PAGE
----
Walking at the edge

In this summer of long walks and silences,
closeness and distancing,
small explorations – we pick our way along
the very edges of the field, through thistles,
and green grass, where the wheat
peters out, and small flowers,
bright in the sunlight.
We’re good visitors. We walk the margins,
respect John Barleycorn.

I like the smell,
the raw green smell of wheat,
and the colour, green edging
into gold – sun-warmed, sun-bleached,
sun-fed, sun-ripened, taking us
joyfully and inevitably into autumn;
and I like the sound, small waves
rolling rolling, and I like the movement
of the wind sweeping the heavy-headed wheat,
the ripple of it – water, silk, fur.

I like the life in it.

Rosemarie Gonzales is hosting at dVerse tonight, and we are exploring wheat.

20 thoughts on “Walking at the edge

  1. Your words streamed like a beautiful silk woven dream. Thank you for sharing such a beautiful post! ❤️ According to your convenience please do read some of my writings would love to know what you think about them. 👏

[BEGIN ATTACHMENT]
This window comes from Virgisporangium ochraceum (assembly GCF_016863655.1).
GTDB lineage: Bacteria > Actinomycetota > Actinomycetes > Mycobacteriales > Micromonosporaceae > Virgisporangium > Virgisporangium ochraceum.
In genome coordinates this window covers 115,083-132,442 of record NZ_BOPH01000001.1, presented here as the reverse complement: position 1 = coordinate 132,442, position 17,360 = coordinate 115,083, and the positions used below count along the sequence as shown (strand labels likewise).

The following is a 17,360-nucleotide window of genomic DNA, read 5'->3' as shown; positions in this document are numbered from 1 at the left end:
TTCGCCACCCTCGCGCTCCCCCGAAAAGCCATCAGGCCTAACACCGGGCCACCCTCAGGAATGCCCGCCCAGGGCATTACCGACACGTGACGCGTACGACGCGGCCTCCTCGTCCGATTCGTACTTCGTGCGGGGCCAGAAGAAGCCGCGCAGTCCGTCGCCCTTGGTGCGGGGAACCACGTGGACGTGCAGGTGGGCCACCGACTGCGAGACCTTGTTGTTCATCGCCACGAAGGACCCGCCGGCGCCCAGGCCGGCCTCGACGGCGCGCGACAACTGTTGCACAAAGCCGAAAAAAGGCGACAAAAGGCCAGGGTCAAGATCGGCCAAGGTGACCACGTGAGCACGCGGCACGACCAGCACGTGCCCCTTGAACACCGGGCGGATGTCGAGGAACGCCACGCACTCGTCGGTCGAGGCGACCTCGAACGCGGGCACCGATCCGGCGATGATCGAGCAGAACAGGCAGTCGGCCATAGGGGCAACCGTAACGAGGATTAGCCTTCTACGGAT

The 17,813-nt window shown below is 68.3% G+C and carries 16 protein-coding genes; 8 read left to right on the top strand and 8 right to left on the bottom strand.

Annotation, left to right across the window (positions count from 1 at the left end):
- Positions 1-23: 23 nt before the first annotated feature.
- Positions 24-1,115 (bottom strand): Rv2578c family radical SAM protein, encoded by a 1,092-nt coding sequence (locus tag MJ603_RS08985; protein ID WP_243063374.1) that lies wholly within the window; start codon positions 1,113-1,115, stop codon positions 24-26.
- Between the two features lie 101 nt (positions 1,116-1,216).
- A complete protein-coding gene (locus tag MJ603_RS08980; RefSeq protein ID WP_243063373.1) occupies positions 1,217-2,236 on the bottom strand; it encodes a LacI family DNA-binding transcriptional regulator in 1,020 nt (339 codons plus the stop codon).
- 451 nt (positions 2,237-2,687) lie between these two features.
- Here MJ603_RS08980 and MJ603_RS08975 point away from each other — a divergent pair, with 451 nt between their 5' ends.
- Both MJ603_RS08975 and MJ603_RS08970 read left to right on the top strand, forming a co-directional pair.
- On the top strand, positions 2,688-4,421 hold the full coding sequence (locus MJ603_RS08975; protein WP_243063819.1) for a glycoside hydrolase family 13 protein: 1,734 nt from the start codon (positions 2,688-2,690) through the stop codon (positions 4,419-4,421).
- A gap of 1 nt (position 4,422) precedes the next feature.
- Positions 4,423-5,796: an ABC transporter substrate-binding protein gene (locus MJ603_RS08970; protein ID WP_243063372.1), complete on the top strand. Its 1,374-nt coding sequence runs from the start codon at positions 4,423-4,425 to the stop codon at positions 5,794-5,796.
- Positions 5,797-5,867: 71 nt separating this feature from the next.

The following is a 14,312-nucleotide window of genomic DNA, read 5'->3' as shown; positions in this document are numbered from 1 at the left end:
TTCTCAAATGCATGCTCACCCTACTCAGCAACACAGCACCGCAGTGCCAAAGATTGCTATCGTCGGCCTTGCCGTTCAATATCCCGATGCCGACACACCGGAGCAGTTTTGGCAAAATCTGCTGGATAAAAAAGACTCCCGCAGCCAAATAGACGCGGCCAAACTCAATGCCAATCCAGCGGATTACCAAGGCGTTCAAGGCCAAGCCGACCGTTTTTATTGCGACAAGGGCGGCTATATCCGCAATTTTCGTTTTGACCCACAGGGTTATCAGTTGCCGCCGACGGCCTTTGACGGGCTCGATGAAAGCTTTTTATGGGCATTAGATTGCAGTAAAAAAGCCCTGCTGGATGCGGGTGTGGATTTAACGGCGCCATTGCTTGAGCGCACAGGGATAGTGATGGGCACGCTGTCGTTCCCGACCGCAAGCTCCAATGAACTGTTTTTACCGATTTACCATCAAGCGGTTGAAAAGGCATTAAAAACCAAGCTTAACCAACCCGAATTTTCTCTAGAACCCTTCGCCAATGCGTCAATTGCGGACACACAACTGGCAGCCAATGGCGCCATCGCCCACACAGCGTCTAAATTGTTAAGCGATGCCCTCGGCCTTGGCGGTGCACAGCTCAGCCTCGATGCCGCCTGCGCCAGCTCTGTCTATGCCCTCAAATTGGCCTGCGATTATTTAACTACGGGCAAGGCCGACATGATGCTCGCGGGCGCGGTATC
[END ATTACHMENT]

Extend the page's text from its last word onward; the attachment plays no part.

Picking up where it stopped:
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  2. I like this, it’s topical and rocks the prompt. You’ve convinced me that you really were there, noting the sights, sounds, and smells.

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  3. This is so elegantly woven! I especially love; “the raw green smell of wheat, and the colour, green edging into gold – sun-warmed, sun-bleached, sun-fed, sun-ripened, taking us joyfully and inevitably into autumn.” Yes! 💝💝

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  4. An intensely sensual poem, Sarah, that I will bring to life on my walk on the edge this afternoon, mad wind permitting. You have described this summer perfectly with ‘long walks and silences, closeness and distancing’, and the rediscovery of nature. I wonder how many other people have fallen in love with thistles and other wildflowers all over again. I love the reference to John Barleycorn, an old favourite poem that I learned at school, and the album by Traffic, which |played to death all those years ago.

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  5. Pingback: Ferocious Optimism | revivedwriter

  6. Ah Sarah: love your description of coming autumn through the changing colors of the wheat field. These words “and the colour, green edging
    into gold – sun-warmed, sun-bleached,
    sun-fed, sun-ripened, taking us
    joyfully and inevitably into autumn;” so descriptive.
    And the description of the head heavy wheat in the wind is absolutely perfect in detail!

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